“If you have plenty of roof space and it’s sunny, then it’s fantastic,” says Oshman. “In Florida, it tends to be that development is spread out, as is the same in California. But in places like New York City, restaurants might not have access to the roof or the landlords might not want to install solar equipment.”

Aubert prefers to focus on the sunny side. He believes this model can be replicated around the world, providing more than just a glimmer of hope in making restaurants greener.

“We could put one at the MUCEM [art museum], one at the Calanques [nature reserve], another at Saint-Tropez,” he says. “Then in California, South Africa, Australia and Chile. We are convinced that this restaurant can be reproduced in all places where the sun shines.”

The post French Cuisine Has Gone Off the Grid appeared first on Reasons to be Cheerful.

A Communist Left Critique of Platformism (Part II): The Platform and its Disciples

Published by Anonymous (not verified) on Thu, 22/07/2021 - 12:29am in



image/jpeg iconplatform1926.jpg

In Part I we examined the Free Territory, or Makhnovshchina, the revolutionary movement in Southern Ukraine 1918-21. It was neither a peasant counter-revolution as portrayed in Trotskyist and Stalinist propaganda, nor an anarchist utopia. Rather it was part and parcel of the bloody process of the rise and fall of the Russian Revolution, itself a part of the post-war revolutionary wave. In Part II we finally look at The Organisational Platform of the General Union of Anarchists or simply the Platform, and the Platformist tendency that it later inspired.

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Sokal and Bricmont on the Harm Done to Developing Countries by Postmodernism

Published by Anonymous (not verified) on Sun, 11/07/2021 - 4:56am in

I’ve put up a number of articles recently attacking various forms of postmodernism, such as Critical Race Theory, for their radical rejection of Enlightenment values of rational debate and liberalism. In the case of Critical Race Theory, this has produced an ideology with definite Fascistic characteristics in its appeal to irrationalism, feelings and racial feeling against Western rationalism, which is held to be a form of enslavement when taken up by or foisted on Blacks. This is exactly like the Nazi denunciation of democracy as a Jewish plot to enslave Aryan Germans. Postmodernism is modern philosophy that explicitly preaches radical scepticism. It states that there is no such thing as objective fact and questions scientific objectivity with the claim that scientific theories are merely the product of particular historical events. It was developed by radical sociologists of science, such as the French scholar Bruno Latour, from the work of Willard Quine and Paul Feyerabend. Latour’s anti-scientific scepticism went so far as to question the death of one of the pharaohs from tuberculosis, as suggested by medical researchers in the ’70s. He did so, not because of any medical evidence suggesting another cause, but because tuberculosis was only identified as a specific disease in the 19th century. He stated that the disease only began when it was discovered by Koch, and so couldn’t have existed back in ancient Egypt to kill the pharaoh.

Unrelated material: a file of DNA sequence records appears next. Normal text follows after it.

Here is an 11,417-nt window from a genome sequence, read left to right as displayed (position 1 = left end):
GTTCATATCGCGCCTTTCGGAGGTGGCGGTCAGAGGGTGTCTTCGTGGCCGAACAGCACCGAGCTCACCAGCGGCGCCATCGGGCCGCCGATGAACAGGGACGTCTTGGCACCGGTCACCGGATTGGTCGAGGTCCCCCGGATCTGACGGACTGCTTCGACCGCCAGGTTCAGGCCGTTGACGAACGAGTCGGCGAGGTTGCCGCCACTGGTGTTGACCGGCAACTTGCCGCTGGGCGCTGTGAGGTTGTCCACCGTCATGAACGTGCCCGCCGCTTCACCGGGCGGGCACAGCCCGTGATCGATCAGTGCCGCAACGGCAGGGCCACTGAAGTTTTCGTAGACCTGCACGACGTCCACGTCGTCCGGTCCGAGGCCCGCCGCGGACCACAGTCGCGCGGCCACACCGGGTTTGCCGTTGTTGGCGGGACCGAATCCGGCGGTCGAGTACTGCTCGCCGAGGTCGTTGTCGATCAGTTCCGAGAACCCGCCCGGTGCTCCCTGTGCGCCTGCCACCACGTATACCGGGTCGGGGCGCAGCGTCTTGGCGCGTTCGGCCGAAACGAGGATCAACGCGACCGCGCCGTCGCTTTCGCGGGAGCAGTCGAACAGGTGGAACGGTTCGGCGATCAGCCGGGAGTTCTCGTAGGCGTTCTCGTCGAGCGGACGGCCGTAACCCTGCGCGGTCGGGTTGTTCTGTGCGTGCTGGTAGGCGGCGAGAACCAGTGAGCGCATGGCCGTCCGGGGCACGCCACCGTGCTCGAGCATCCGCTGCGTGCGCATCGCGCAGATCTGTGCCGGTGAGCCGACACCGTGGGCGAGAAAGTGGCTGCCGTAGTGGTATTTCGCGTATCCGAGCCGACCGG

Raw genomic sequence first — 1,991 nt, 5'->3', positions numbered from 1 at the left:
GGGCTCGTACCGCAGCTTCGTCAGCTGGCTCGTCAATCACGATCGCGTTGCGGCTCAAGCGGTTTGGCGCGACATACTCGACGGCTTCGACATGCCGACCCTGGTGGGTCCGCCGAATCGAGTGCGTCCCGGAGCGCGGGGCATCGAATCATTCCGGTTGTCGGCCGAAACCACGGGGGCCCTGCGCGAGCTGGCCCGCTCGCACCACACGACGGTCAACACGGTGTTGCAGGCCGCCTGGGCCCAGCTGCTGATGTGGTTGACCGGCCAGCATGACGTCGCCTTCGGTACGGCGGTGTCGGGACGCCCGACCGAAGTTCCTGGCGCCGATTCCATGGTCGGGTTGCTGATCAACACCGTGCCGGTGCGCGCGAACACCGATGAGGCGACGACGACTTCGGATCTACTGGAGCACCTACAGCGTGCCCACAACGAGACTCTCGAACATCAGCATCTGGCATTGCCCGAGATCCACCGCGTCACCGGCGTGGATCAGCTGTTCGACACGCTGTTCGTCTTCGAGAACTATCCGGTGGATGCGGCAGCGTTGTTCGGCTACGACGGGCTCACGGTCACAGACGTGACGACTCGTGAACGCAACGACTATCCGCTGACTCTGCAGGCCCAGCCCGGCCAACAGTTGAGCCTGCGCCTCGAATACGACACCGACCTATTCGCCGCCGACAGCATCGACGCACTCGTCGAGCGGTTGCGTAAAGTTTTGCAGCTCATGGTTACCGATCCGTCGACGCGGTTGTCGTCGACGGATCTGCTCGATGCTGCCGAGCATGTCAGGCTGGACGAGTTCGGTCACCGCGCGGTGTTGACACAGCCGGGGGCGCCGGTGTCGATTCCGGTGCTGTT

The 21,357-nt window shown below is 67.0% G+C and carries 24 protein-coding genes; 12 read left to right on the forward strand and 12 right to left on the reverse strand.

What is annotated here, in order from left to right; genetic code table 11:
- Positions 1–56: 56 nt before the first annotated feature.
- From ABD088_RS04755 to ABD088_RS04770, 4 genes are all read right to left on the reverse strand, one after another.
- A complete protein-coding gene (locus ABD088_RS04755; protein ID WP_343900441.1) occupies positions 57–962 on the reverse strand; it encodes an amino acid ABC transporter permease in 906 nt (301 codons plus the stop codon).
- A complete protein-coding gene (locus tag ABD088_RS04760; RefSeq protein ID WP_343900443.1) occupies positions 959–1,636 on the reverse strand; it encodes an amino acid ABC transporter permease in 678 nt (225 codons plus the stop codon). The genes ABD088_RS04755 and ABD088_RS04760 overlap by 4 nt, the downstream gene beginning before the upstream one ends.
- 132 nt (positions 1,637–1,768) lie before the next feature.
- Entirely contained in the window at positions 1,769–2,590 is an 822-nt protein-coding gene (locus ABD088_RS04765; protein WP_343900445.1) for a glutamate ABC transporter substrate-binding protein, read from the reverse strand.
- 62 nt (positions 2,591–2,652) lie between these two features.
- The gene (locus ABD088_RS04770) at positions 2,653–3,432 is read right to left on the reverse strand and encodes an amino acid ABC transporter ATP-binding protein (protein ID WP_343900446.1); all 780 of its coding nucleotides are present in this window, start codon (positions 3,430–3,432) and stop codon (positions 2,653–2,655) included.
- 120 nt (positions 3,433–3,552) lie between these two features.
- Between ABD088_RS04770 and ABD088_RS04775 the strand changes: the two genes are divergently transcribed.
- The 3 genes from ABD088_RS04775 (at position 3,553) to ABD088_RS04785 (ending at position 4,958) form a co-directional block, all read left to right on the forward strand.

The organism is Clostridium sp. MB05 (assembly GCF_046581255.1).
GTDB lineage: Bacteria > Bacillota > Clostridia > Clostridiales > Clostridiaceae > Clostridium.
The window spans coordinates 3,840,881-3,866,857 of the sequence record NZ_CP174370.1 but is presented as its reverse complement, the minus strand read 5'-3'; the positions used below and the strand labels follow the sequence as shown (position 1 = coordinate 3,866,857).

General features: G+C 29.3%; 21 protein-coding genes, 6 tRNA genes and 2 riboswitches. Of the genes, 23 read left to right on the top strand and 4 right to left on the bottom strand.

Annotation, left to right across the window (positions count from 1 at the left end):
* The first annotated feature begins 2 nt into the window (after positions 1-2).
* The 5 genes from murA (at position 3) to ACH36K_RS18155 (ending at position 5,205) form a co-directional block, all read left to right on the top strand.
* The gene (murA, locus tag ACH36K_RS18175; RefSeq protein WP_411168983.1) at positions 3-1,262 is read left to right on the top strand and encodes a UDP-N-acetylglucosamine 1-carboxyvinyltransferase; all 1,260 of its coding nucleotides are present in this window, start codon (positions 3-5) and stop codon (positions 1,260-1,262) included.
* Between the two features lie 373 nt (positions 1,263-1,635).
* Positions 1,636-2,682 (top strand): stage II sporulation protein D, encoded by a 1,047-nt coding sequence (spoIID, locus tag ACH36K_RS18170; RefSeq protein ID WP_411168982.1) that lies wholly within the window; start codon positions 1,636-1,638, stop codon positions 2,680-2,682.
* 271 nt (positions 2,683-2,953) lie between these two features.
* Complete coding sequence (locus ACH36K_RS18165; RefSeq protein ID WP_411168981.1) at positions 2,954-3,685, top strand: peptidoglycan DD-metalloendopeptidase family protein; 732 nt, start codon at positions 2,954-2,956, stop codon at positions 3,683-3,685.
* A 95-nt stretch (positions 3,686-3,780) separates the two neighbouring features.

One of the first major attacks on Postmodernism was by the American mathematicians and physicist Alan Sokal and the Belgian philosopher Jean Bricmont. Sokal had kept a dossier of postmodernist papers which cited scientific and mathematical concepts and terminology, but were in fact utterly nonsensical. The two published a book based on these, Intellectual Impostures, which showed how these philosophers abused science and maths. Sometimes they had a vague notion what they were talking about, but the concepts cited were used loosely with no explanation why they were supposed to be relevant to what was supposed to be the subject of their papers, like psychoanalysis. In short, they were attempts by the postmodernists to make their arguments sound more impressive than they really were by couching them in incomprehensible prose and arbitrarily selected bits and pieces of science and maths.

They write that postmodernism is harmful in the Developed World, but the real damage is being done in the Developing World through the postmodernist demand for respect for indigenous traditions, even when they are exploitative, citing a left-wing Indian activist and scientist, Meera Nanda. They write

Unfortunately, postmodern ideas are not confined to European philosophy departments or American literature departments. It seems to us that they do the most harm in the Third World, where the majority of the world’s population live and where the supposedly ‘passe’ work of the Enlightenment is far from complete.

Meera Nanda, an Indian biochemist who used to work in the ‘Science for the People’ movements in India and who is now studying sociology of science in the United States, tells the following story about the traditional Vedic superstitions governing the construction of sacred buildings, which aim at maximizing ‘positive energy’. An Indian politician, who found himself in hot water, was advised that

‘his troubles would vanish if he entered his office from an east-facing gate. But on the east side of his office there was a slum through which his car could not pass. [So he] organized the slum to be demolished.’

Nanda observes, quite rightly, that

‘If the Indian left were as active in the people’s science movement as it used to be, it would have led an agitation not only against the demolition of people’s homes, but also against the superstition that was used to justify it… A left movement that was not so busy establishing ‘respect’ for non-Western knowledge would never have allowed the power-wielders to hid behind indigenous ‘experts’.